중앙데일리

Pyeongyang blows hot and cold on U.S. ties

Sept 05,2002
Referring to the earlier U.S. criticism against Pyeongyang's development and stockpiling of chemical and biological weapons, the North's Radio Pyeongyang called the United States on Friday a true rogue state that threatened others with those dangerous weapons. The words of reproach came on the same day that the North's media reported Japanese Prime Minister Junichiro Koizumi's planned visit to Pyeongyang and the inter-Korean agreements reached at the economic talks in Seoul.

The harsh criticism continued the next day. The North's official Central News Agency attacked John Bolton, a senior arms control official in Washington, for labeling the North a global threat armed with weapons of mass destruction.

The two media, however, also offered olive branches to the United States. The news agency said North Korea is ready to talk with the United States once Washington changes its hard-line policy toward Pyeongyang. "The ball is now in the U.S. court," the mouthpiece of the reclusive state emphasized.

The tone of its messages is aggressive and offensive, perhaps, but North Korea watchers said the words show mixed sentiment in Pyeongyang. "No matter how fast relations with Japan and South Korea improve, the North knows it will never be free from the political burden of protecting its regime unless the U.S. administration eases its hostile policy toward Pyeongyang," a South Korean government official said. What Pyeongyang will earn from its economic reform and open-door policy are also directly related to its relations with Washington, he added.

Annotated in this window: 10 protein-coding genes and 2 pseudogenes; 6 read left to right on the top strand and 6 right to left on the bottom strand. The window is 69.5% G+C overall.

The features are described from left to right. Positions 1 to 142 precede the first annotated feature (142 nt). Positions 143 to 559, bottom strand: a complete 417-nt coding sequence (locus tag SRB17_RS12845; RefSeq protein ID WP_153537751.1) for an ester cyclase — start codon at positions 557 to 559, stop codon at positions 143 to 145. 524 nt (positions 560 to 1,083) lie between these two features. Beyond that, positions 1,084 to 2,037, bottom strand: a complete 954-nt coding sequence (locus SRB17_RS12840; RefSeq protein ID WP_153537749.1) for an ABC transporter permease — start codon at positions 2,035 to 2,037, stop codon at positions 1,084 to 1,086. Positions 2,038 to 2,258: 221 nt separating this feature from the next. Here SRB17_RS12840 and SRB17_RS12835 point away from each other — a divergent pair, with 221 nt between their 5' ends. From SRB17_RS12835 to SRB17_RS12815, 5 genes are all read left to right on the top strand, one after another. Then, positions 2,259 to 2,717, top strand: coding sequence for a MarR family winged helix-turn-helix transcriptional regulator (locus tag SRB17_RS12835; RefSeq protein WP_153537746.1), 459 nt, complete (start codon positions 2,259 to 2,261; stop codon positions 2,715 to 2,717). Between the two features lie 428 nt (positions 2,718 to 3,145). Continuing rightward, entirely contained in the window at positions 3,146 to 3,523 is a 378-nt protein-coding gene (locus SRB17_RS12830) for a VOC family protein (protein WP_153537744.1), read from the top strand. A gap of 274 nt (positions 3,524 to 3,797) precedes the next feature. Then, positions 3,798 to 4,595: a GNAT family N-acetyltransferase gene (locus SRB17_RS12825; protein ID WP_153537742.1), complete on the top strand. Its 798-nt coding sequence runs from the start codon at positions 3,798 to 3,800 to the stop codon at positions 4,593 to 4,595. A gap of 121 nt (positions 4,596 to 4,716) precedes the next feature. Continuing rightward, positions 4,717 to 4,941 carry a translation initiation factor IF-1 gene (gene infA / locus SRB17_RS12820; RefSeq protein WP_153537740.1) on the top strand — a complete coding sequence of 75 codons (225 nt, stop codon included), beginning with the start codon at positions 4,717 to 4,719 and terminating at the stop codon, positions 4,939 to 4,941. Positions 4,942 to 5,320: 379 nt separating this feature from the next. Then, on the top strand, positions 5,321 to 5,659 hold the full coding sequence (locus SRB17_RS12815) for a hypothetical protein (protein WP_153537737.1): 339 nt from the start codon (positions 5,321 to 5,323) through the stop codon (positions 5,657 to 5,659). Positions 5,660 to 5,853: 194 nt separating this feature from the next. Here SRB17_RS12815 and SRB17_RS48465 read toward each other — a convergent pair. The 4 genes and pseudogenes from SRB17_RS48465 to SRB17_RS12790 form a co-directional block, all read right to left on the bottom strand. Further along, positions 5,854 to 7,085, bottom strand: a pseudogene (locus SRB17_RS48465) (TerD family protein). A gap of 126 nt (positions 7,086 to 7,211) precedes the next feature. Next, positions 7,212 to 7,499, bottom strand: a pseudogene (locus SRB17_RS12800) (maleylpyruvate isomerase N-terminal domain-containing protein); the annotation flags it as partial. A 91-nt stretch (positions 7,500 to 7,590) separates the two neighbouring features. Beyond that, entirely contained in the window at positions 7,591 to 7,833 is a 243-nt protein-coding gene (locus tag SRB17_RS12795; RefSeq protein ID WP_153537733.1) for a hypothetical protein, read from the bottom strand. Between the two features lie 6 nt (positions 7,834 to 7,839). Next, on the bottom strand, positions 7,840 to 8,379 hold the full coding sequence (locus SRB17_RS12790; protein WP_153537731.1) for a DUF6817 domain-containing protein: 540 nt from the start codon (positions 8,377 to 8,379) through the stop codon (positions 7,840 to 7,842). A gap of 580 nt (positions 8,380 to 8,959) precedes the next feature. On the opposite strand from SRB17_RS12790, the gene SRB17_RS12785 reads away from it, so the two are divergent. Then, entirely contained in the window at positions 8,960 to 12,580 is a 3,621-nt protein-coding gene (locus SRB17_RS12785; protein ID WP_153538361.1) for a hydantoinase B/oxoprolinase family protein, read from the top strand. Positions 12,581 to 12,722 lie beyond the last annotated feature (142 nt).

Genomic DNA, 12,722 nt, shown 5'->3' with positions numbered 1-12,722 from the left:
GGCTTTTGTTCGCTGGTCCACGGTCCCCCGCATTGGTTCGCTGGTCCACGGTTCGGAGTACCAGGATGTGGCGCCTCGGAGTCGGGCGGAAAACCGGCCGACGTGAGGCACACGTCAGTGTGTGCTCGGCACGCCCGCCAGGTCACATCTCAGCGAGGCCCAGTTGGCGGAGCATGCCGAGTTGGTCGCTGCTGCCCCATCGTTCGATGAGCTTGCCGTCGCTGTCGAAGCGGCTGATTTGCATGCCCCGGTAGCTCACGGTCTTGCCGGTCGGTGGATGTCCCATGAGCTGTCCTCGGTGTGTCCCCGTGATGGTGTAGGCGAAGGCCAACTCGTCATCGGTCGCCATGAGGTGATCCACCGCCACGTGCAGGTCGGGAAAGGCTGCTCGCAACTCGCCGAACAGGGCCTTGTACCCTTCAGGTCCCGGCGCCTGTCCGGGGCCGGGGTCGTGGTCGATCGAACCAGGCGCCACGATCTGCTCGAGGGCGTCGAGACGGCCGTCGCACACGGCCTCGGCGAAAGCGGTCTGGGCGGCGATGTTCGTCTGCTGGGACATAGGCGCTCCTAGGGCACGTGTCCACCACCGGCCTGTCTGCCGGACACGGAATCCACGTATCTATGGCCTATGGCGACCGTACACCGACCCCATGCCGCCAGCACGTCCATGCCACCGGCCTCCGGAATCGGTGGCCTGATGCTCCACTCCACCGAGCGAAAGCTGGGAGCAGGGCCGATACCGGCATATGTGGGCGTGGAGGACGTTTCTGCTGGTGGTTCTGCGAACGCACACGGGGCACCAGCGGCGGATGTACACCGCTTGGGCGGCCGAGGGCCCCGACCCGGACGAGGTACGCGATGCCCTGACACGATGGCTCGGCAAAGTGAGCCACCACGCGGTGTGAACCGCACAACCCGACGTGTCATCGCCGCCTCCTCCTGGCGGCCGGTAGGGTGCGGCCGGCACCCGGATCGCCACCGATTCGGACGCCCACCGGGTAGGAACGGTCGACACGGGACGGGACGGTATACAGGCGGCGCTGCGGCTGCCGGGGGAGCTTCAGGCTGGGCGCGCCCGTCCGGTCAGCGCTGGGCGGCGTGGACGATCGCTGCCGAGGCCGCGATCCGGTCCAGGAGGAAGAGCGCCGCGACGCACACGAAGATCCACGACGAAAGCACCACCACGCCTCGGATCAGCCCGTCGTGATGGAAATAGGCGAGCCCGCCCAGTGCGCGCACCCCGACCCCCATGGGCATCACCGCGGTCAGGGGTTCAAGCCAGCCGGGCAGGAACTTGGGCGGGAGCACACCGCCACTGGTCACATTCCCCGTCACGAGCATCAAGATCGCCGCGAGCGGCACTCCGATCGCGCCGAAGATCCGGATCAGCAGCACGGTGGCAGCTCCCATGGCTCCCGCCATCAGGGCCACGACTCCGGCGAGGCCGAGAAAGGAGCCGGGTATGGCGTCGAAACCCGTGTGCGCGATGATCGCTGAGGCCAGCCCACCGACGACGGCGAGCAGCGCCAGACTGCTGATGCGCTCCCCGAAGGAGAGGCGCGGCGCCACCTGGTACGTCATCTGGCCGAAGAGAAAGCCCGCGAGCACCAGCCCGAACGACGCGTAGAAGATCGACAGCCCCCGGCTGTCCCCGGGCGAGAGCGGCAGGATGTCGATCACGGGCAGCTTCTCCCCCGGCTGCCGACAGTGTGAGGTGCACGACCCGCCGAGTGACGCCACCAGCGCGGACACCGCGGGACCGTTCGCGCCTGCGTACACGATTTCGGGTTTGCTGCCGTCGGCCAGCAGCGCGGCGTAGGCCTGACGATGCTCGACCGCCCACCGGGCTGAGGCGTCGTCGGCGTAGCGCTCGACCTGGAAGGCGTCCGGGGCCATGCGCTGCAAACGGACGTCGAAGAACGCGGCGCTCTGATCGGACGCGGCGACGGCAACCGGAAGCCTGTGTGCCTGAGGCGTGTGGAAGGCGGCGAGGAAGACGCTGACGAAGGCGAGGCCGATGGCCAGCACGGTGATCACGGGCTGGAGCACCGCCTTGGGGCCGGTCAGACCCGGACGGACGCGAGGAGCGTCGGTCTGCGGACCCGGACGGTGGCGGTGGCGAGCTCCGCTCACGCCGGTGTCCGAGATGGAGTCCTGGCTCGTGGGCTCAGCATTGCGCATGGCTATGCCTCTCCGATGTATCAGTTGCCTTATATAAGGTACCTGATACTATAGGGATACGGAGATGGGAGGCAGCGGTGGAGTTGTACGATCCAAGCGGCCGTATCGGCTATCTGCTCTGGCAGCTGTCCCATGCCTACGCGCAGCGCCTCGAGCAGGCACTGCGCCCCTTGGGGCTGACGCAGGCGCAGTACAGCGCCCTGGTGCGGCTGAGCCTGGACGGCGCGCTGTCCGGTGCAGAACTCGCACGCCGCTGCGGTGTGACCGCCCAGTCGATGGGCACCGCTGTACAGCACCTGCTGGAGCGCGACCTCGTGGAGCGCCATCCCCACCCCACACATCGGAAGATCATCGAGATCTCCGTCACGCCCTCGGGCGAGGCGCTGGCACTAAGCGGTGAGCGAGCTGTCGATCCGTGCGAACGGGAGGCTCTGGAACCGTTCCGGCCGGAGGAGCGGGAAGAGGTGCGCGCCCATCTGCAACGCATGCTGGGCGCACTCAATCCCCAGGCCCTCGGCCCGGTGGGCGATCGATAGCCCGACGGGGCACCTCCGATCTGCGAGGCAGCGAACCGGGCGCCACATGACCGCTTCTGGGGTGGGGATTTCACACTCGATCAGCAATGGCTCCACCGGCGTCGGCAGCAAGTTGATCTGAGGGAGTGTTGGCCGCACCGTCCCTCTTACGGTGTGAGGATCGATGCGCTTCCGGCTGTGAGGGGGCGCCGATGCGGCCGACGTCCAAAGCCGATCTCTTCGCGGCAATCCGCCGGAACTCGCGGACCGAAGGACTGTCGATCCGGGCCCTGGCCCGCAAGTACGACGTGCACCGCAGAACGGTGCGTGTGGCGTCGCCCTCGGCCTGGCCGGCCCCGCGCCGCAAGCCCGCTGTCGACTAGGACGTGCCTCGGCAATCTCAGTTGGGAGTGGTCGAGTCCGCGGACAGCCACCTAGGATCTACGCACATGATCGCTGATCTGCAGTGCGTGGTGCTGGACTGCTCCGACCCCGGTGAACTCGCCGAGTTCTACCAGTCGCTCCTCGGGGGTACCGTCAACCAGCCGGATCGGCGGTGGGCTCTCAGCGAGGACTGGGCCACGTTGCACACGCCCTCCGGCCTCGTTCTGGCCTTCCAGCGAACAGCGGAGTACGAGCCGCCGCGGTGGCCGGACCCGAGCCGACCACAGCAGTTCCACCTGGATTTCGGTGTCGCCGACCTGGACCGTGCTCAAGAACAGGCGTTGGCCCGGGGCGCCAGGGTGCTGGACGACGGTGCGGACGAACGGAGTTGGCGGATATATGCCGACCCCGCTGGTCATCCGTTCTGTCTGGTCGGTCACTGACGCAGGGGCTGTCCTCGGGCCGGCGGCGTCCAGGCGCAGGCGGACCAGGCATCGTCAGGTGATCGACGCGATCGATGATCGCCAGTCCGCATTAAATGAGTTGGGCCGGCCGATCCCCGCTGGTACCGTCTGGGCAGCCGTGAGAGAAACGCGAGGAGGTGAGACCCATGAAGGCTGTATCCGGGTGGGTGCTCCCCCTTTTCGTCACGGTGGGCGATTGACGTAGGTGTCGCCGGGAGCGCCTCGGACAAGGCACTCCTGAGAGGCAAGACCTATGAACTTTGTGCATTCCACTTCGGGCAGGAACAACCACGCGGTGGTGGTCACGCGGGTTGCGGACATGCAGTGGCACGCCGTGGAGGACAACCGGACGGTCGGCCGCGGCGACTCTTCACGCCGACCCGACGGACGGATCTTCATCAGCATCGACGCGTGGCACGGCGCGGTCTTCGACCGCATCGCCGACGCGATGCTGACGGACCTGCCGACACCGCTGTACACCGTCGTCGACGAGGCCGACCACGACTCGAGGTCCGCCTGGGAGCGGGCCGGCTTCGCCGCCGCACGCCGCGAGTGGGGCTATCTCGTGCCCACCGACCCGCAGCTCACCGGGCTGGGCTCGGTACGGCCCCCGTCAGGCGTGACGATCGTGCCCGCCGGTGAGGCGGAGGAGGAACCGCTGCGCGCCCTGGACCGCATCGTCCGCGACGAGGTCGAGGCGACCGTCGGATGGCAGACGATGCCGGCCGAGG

"Unless there is tangible progress on the issue of weapons of mass destruction, Japan will have difficulty paying several billion dollars of compensation for its past aggression in Korea," said Kim Sung-han, a professor of the Institute of Foreign Affairs and National Security. "Pyeongyang must have realized the importance of its relations with Washington by now."

Only if the North is taken off the U.S. list of state sponsors of terror will it allow the International Monetary Fund and the World Bank make loans to rebuild the North's collapsing economy. Pyeongyang would be eligible to receive up to $4.5 billion from such organizations. Shaking hands with Washington is a short cut to funding for its economic reforms, and the North has already knocked at the door of the Bush administration. "It was ready to resume talks with Washington in April, but the U.S. government's hard-line stance hindered the plan," a well-informed diplomat said.

After meeting U.S. Secretary of State Colin Powell in Brunei in July, North Korean Foreign Minister Paek Nam-sun rushed to make public a planned trip by a U.S. envoy; some see the move as a sign of the North's frustration and anxiety.

"If Washington assures the existence of the North Korean regime and compensates it for giving up missile development," said Koh Yu-hwan, a Dongguk University professor, "Pyeongyang is probably willing to accept U.S. demands on weapons of mass destruction." But Washington is cool to the idea, seemingly unimpressed by signs of North Korean reform. It recently added new sanctions for years-old sales of missiles to Yemen.

The Sept. 17 summit between Japan and North Korea may also be a barometer of North Korean interest in better ties with Washington.

by Oh Young-hwan




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